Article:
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Great explanations. Thanks. I think I'm understanding
this a little better.
So then, ie., the hot wire comes loose in an outlet, touches the metal box, travels back to the main panel via the ground wire, to the ground lug, then over to the neutral lug, via the bonding "strip", then back to the source, thus, allowing the breaker to be overloaded and tripped.
Okay, however, the more I know, I realise there's much more that I don't know. Thus, more questions.
Next question. Okay, the ground lug makes direct contact with the main panel box, and a ground wire, connected to the ground lug, runs to the grounding rod in the Earth. So, is the ground wire from the ground lug to Earth just there to protect the main panel, should there be any current that happens to touch the panel and needs a place to go, before it does major damage to the main panel, or perhaps starts a fire in the box?
 
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Old 01-23-06, 09:57 AM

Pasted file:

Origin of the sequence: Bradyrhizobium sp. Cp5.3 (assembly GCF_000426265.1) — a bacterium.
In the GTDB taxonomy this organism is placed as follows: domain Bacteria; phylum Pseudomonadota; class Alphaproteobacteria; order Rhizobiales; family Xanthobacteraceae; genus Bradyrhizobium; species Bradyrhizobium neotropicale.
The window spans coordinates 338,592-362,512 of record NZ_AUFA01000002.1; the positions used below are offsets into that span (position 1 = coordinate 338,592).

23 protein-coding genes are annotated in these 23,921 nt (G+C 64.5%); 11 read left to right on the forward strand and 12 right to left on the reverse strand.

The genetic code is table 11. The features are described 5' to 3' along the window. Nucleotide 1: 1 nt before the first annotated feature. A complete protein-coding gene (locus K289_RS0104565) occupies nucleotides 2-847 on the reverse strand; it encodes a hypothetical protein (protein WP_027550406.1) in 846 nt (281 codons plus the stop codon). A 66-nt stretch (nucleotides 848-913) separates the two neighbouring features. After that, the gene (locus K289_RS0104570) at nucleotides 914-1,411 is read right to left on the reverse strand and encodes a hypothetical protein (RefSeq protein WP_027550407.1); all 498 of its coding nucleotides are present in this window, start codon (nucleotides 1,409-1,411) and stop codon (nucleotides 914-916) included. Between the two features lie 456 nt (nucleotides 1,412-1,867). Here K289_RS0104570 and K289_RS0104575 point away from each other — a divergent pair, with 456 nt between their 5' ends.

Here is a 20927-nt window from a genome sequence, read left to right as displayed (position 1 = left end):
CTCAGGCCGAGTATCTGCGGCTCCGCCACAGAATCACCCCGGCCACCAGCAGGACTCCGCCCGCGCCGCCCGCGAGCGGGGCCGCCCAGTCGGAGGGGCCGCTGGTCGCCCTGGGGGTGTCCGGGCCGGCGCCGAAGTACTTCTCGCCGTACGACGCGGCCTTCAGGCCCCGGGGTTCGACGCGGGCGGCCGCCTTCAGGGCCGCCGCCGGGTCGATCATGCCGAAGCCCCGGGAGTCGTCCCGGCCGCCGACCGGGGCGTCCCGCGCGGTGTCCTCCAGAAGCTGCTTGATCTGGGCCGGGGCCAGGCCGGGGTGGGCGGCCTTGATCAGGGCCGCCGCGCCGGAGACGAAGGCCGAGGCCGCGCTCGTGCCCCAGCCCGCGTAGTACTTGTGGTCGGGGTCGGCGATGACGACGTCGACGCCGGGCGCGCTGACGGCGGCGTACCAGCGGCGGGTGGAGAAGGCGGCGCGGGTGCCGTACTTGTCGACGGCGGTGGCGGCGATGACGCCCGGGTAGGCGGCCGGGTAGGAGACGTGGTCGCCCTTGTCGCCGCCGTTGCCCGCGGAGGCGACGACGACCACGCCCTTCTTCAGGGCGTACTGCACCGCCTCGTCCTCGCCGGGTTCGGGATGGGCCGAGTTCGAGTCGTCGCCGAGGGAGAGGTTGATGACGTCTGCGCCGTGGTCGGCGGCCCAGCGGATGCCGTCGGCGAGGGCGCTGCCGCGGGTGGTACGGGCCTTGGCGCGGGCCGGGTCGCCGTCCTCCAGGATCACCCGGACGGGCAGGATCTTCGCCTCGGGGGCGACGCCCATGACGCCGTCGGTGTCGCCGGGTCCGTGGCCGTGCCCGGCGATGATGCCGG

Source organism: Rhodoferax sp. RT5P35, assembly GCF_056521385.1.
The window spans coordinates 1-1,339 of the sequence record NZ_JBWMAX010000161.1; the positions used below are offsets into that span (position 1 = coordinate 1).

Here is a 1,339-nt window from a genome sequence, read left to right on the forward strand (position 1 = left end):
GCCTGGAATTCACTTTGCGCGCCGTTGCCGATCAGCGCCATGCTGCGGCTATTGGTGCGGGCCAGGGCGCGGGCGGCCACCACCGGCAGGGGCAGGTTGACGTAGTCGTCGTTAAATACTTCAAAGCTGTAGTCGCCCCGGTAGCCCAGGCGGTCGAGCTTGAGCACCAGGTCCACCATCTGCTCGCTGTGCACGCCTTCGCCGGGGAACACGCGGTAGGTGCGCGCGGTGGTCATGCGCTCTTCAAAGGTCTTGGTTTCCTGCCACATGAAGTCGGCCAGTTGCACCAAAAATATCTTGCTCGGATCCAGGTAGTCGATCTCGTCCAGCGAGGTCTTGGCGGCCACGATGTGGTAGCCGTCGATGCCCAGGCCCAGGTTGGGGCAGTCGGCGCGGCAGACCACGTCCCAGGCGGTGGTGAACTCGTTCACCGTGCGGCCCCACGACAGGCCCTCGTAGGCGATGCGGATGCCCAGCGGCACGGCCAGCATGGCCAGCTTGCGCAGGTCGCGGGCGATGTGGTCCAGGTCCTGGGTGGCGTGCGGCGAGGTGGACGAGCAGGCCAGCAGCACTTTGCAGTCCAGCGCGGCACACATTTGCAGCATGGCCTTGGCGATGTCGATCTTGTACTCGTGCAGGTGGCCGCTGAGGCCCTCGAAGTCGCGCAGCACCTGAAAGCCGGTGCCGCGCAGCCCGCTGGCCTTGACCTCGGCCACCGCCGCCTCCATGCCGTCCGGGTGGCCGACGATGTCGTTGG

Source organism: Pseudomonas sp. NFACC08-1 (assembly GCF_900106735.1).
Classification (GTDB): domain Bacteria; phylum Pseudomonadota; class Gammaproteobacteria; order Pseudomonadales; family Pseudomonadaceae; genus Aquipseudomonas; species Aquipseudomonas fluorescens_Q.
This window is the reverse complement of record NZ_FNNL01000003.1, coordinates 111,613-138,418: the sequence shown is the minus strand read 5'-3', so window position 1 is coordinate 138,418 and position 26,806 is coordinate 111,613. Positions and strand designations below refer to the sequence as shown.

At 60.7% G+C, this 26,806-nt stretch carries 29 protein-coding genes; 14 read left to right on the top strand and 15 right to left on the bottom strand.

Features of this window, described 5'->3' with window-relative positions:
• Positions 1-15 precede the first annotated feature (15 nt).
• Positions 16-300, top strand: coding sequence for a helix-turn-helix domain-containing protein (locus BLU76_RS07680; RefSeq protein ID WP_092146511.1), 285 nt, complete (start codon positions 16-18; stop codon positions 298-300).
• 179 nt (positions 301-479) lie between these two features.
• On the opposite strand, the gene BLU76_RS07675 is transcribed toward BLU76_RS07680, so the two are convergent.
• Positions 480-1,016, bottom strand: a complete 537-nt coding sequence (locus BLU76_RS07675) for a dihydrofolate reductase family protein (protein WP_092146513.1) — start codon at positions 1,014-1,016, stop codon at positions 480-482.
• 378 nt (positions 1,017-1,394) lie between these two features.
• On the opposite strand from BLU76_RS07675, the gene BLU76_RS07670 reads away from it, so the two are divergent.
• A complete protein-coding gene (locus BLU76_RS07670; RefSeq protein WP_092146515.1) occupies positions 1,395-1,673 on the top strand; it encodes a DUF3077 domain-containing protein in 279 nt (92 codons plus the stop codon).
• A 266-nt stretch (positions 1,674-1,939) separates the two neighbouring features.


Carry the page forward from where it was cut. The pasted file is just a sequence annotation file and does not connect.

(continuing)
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What if they dont ground the Main Panel but just use Neutral and two hots? I just saw this at a house... another non professional installation apparently.
 
  #6  
Old 01-23-06, 10:01 AM
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There are two components of the grounding system in a house.

You are correctly describing one part of the system. We ground devices with metal cases (mostly major appliances like refrigerators, washers, etc) to provide a path back to the source for any fault current. If everything goes well, this grounding system will see no current, or in the event of a problem, will see a very high current which will cause the breaker to trip.

The connection between the grounding system in the panel and earth ground (via water pipes or a ground rod , or similar means) is for protection from current from other sources, most notably lightning, and also for reference. As Jon stated, you want your household 120 volts to be centered around 0 volts, not around some other voltage.
 
  #7  
Old 01-23-06, 10:13 AM
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The main ground bond protects your entire electrical system from excessive _voltage_, not current.